The following is a post sponsored by Cloud Powered Work. What that means is that they paid me to talk about something they want me to talk about. What that doesn’t mean is that they influence my words AT ALL. These are my thoughts on something I think is useful to you.
When I was working for a wireless telecom company back in the day, one of my projects was disaster recovery compliance. In a very short amount of time, I learned a lot about what we would never ever think about: what happens when something breaks. It got really interesting really quickly.
What happens if Tom’s laptop is stolen? (Happened twice.) What happens if we lose connection to these servers in this one building? Which administrative functions are still dropping files onto one single hard drive? (Most everyone was “guilty” of this.)
Think Like an Enterprise
I run a very small business. There are three full time employees, and a handful of contractors. Every single file I own is important. Keeping my calendar alive and smart on every device I own (and even some I borrow) is important. Knowing that I can create and then keep creating while moving around all over the globe is important. NOT LOSING DOCUMENTS is important.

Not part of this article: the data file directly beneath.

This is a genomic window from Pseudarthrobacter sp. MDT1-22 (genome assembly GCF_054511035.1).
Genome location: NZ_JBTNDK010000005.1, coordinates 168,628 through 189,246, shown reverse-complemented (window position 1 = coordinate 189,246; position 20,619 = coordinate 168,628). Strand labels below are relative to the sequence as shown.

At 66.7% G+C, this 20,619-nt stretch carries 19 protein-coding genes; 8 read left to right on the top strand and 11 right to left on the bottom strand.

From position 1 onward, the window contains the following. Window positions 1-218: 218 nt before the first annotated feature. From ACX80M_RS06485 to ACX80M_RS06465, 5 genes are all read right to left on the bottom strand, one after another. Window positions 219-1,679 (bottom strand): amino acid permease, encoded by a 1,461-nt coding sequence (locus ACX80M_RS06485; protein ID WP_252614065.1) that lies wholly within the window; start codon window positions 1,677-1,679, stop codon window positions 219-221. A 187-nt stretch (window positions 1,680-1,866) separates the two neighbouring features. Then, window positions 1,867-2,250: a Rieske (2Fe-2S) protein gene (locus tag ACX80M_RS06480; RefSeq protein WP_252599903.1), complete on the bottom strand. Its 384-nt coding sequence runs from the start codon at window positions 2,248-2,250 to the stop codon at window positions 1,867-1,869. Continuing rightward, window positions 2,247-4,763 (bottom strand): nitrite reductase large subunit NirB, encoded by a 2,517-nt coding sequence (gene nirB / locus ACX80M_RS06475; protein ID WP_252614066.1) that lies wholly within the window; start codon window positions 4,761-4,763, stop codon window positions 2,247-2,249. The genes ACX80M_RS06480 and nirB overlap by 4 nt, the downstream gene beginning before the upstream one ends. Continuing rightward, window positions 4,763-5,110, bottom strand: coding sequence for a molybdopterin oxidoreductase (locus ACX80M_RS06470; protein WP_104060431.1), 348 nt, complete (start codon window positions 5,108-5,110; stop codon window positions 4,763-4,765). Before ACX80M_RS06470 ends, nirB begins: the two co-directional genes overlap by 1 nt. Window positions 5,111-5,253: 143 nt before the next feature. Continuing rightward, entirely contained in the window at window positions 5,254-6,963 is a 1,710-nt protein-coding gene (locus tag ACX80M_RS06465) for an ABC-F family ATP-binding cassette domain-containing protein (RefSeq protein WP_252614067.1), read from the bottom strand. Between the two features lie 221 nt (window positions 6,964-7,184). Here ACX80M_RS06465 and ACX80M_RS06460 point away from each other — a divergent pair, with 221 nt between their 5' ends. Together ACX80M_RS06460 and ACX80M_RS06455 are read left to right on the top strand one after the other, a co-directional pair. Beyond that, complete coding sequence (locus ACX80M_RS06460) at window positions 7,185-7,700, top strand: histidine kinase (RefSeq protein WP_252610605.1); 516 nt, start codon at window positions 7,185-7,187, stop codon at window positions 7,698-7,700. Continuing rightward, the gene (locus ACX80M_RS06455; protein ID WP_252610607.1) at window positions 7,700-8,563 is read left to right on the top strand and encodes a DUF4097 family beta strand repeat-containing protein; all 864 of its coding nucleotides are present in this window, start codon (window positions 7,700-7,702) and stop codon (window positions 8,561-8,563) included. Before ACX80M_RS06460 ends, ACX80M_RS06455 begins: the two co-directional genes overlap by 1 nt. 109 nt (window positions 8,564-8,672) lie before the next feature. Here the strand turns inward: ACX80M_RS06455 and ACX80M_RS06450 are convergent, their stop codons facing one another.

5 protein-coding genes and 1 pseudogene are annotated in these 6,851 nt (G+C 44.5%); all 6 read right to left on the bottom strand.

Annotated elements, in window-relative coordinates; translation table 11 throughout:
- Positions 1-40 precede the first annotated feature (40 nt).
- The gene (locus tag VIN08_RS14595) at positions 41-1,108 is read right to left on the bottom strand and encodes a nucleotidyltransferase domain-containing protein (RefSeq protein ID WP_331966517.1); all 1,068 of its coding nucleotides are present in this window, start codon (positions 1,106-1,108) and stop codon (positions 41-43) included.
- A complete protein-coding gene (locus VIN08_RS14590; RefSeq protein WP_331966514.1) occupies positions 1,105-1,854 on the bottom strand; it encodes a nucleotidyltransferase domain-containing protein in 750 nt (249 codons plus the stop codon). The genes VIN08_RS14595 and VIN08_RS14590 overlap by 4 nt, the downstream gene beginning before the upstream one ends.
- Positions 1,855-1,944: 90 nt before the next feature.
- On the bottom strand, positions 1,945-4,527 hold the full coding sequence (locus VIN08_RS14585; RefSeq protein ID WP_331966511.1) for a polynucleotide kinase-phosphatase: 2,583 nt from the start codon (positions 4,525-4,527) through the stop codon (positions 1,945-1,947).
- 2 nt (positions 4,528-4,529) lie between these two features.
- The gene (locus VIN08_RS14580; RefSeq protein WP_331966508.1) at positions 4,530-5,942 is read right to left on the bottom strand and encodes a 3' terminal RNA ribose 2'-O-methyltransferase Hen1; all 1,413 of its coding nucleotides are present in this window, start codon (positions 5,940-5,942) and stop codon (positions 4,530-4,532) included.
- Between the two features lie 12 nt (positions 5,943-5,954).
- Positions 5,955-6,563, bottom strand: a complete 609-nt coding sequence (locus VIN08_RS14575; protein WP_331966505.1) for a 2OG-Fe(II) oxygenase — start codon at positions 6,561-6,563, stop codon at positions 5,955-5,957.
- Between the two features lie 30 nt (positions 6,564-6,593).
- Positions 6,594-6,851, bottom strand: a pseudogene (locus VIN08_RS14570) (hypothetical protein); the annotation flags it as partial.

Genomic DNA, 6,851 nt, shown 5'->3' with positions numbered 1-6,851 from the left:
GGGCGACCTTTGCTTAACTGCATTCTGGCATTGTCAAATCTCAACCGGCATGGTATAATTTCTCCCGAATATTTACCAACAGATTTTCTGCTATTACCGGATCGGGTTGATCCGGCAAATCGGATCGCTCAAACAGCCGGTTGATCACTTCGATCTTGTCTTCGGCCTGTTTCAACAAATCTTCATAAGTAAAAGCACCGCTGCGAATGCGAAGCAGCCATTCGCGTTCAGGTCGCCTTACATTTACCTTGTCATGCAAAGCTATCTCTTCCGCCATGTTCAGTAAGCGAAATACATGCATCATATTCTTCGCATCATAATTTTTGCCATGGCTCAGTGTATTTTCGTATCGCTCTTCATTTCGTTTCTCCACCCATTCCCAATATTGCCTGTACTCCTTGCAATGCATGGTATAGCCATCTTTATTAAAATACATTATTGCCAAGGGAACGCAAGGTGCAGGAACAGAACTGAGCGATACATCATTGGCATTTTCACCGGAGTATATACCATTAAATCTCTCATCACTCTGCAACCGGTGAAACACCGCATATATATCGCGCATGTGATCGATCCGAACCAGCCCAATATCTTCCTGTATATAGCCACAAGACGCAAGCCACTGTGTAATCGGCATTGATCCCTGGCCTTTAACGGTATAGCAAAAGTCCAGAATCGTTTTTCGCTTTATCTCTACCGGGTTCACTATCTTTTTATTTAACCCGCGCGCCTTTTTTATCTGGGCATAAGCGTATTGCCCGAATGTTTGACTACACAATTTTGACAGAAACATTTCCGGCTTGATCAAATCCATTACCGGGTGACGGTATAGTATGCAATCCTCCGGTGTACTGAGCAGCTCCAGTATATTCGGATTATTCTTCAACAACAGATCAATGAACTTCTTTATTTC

What I love about Microsoft Office 365 is that it really captured the smartest and most used parts of the old MS Office suite while really updating them to be not only cloud-compliant but cloud-native. This one change lets me know a few things:
1.) If someone steals my laptop, they get a shell. The data is in the cloud and safe and protected.
2.) If I start work on my desktop, I can pick it up on my laptop or tablet or mobile. I don’t have to wait.
3.) If I want to collaborate, I will never have a “version control” problem again, because we’re working on the same document.
4.) When I’m working offline, the moment I get back online, my software is smart enough to get me back to a disaster-recovery-friendly site.
Ask yourself this about your business:
Are there documents and files I need that are ONLY on my computer? What happens if my computer is broken/stolen?
Have I ever left the thumb drive with my important files at home?
Do I need to access my calendar and documents and presentations on computers other than mine ever?
At least in the US, there’s not a single enterprise-class company that doesn’t have disaster recovery and business continuity compliance planning built right in (part of the SARBOX laws – shudder). Just because you’re the “little guy,” you think it’s okay to not plan for this happening?
I bet YOU have a story of having something not duplicated, not backed up, etc. Feel like sharing your tale of woe? Comment away, friend.
The previous was a sponsored conversation, thanks to Cloud Powered Work. The opinions were mine. The comments are yours. The shared learning? Well, that’s ours.